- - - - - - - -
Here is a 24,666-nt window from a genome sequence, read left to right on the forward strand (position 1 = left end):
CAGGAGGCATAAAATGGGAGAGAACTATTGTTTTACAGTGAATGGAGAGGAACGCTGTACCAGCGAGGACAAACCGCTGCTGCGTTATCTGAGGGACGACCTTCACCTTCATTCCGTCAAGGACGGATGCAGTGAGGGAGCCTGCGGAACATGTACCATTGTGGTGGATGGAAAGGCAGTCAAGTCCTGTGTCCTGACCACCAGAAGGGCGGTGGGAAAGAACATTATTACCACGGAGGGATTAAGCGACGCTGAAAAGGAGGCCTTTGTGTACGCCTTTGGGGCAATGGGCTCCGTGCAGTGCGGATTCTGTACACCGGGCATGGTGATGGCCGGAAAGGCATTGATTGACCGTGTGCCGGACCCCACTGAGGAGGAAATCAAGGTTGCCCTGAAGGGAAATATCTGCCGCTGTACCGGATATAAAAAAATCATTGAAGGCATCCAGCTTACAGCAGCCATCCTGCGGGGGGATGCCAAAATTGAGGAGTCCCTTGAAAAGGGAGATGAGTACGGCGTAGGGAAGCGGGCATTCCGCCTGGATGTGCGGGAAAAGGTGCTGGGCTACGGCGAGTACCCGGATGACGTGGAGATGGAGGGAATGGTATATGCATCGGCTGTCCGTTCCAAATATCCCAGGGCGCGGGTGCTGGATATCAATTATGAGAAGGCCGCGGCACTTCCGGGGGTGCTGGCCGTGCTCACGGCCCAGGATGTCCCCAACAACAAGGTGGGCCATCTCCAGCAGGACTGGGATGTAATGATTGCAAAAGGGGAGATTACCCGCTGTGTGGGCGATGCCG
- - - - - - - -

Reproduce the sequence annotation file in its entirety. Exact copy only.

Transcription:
Here is a 24,666-nt window from a genome sequence, read left to right on the forward strand (position 1 = left end):
CAGGAGGCATAAAATGGGAGAGAACTATTGTTTTACAGTGAATGGAGAGGAACGCTGTACCAGCGAGGACAAACCGCTGCTGCGTTATCTGAGGGACGACCTTCACCTTCATTCCGTCAAGGACGGATGCAGTGAGGGAGCCTGCGGAACATGTACCATTGTGGTGGATGGAAAGGCAGTCAAGTCCTGTGTCCTGACCACCAGAAGGGCGGTGGGAAAGAACATTATTACCACGGAGGGATTAAGCGACGCTGAAAAGGAGGCCTTTGTGTACGCCTTTGGGGCAATGGGCTCCGTGCAGTGCGGATTCTGTACACCGGGCATGGTGATGGCCGGAAAGGCATTGATTGACCGTGTGCCGGACCCCACTGAGGAGGAAATCAAGGTTGCCCTGAAGGGAAATATCTGCCGCTGTACCGGATATAAAAAAATCATTGAAGGCATCCAGCTTACAGCAGCCATCCTGCGGGGGGATGCCAAAATTGAGGAGTCCCTTGAAAAGGGAGATGAGTACGGCGTAGGGAAGCGGGCATTCCGCCTGGATGTGCGGGAAAAGGTGCTGGGCTACGGCGAGTACCCGGATGACGTGGAGATGGAGGGAATGGTATATGCATCGGCTGTCCGTTCCAAATATCCCAGGGCGCGGGTGCTGGATATCAATTATGAGAAGGCCGCGGCACTTCCGGGGGTGCTGGCCGTGCTCACGGCCCAGGATGTCCCCAACAACAAGGTGGGCCATCTCCAGCAGGACTGGGATGTAATGATTGCAAAAGGGGAGATTACCCGCTGTGTGGGCGATGCCG